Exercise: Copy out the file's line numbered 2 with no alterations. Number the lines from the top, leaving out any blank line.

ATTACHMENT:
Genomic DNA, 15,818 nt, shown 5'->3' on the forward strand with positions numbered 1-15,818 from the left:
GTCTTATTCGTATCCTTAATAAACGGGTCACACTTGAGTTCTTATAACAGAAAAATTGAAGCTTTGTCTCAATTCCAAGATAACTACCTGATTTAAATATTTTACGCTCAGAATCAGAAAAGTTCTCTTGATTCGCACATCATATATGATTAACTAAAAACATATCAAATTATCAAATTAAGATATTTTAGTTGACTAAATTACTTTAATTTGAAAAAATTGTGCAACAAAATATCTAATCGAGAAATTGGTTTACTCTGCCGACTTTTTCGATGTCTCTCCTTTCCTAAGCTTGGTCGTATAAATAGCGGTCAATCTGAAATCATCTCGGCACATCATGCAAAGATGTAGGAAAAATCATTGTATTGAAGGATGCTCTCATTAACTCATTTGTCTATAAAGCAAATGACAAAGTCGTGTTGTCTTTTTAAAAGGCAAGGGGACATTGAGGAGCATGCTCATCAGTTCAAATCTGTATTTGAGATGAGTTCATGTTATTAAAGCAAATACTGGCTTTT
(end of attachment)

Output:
GTCTTATTCGTATCCTTAATAAACGGGTCACACTTGAGTTCTTATAACAGAAAAATTGAAGCTTTGTCTCAATTCCAAGATAACTACCTGATTTAAATATTTTACGCTCAGAATCAGAAAAGTTCTCTTGATTCGCACATCATATATGATTAACTAAAAACATATCAAATTATCAAATTAAGATATTTTAGTTGACTAAATTACTTTAATTTGAAAAAATTGTGCAACAAAATATCTAATCGAGAAATTGGTTTACTCTGCCGACTTTTTCGATGTCTCTCCTTTCCTAAGCTTGGTCGTATAAATAGCGGTCAATCTGAAATCATCTCGGCACATCATGCAAAGATGTAGGAAAAATCATTGTATTGAAGGATGCTCTCATTAACTCATTTGTCTATAAAGCAAATGACAAAGTCGTGTTGTCTTTTTAAAAGGCAAGGGGACATTGAGGAGCATGCTCATCAGTTCAAATCTGTATTTGAGATGAGTTCATGTTATTAAAGCAAATACTGGCTTTT